When he misbehaved at two family weddings, Lynne and Ed kicked him out. It started a period of roughly four years when the Rutans had limited, if any, contact with their son.
"We didn’t see him and we knew he was in Park City," Lynne Rutan said. "But we didn’t know what he was doing. To be honest, I’m not sure he knew what he was doing."
Last summer, the Rutans met with their son in Park City for lunch. He was thin and barely filled out his 6-foot-3 frame. He had long, orange hair past his shoulders, a black beard and "wild blue eyes," Lynne Rutan said. He smelled like he was living in a tent, which he was, she said.
The Rutans didn’t have much contact with their son again after the lunch until one day when Ed Rutan was on his way home from North Carolina.
He got a call from his son saying he had been sick so he consumed a whole bottle of vodka "to get better" and "may have been arrested in someone’s yard."
‘Starting the conversation’
In Summit County Prosecutor Matt Bates’ experience, most of the people who filter through the justice system suffer from mental health issues.
"That drives their criminal behavior," Bates said. "We have been starting to focus on how to provide better services to people while they are facing criminal charges."
Bates said establishing pre-trial assessment services, similar to those in Salt Lake County, is crucial in the steps toward providing an umbrella of services.
"We are moving, but we are moving carefully and slowly. We realize we are talking about public funds and people’s lives so we don’t want to jump into this," Bates said. We are going to find a good use for the public’s money tailored specifically to the need of Summit County."
Oftentimes it seems like behavior and substance abuse are tucked in among other issues, Bullough said.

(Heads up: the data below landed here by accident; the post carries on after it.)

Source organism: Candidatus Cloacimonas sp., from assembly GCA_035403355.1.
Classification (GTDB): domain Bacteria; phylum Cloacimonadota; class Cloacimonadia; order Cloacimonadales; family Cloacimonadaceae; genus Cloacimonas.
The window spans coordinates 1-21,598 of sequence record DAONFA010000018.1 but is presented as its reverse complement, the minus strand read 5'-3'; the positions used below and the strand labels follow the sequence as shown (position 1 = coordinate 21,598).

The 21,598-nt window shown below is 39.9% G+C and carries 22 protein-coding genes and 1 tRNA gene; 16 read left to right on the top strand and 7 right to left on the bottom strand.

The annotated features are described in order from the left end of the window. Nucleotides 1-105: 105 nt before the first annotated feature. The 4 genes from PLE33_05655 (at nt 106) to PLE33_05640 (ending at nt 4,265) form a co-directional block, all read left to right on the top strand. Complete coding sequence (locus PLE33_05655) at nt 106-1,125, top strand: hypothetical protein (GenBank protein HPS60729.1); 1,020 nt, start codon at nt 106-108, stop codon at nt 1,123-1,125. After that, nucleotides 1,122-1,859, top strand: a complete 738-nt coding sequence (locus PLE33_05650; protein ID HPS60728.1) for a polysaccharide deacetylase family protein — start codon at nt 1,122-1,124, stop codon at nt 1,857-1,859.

Bullough says the county’s lack of mental health funding isn’t because they don’t care.
"We just don’t have the information to identify what the gaps and needs are," he said.
The county’s work group toured Salt Lake County’s facilities two weeks ago and had a conference call with Mesa County, Colorado on Friday to gauge "what other communities are doing," Bullough said.
He said there are still plans to hold community forums in the fall to hear what other families are going through.
"We know the Rutans aren’t the only ones," he said.
‘We watch over him’
The phone call Ed Rutan received the night he was in North Carolina instigated his son’s first real opportunity at diagnosis. He was involuntarily admitted the University of Utah Medical Center’s psychiatric wards twice.
But a diagnosis of Schizoaffective Disorder came in September 2014 after he had been bounced from program to program for more than 15 years.
He was prescribed medication, started regularly attending Valley Behavioral Health appointments and, in January, qualified for Medicaid.
While things seem to be falling into place, the Rutans are still trying to navigate the murky waters of the mental health system.
"There’s a real, what I would call, a silo problem in that you have all these separate silos of government services and they don’t interact," Ed Rutan said.
"We know what we see as holes for us, but the holes can be different for other families," he said.
Lynne Rutan wanted to emphasize they are not unhappy with the services they have received in Summit County. But there has to be more services and better coordination, she said.
According to Bullough, the conversations will continue as officials attempt to engage the community and those struggling with the system. Several community forums are tentatively scheduled sometime this fall. Anyone interested in participating can contact Health Director Rich Bullough call 435-333-1582 . To contact the Rutans, email them at firstname.lastname@example.org .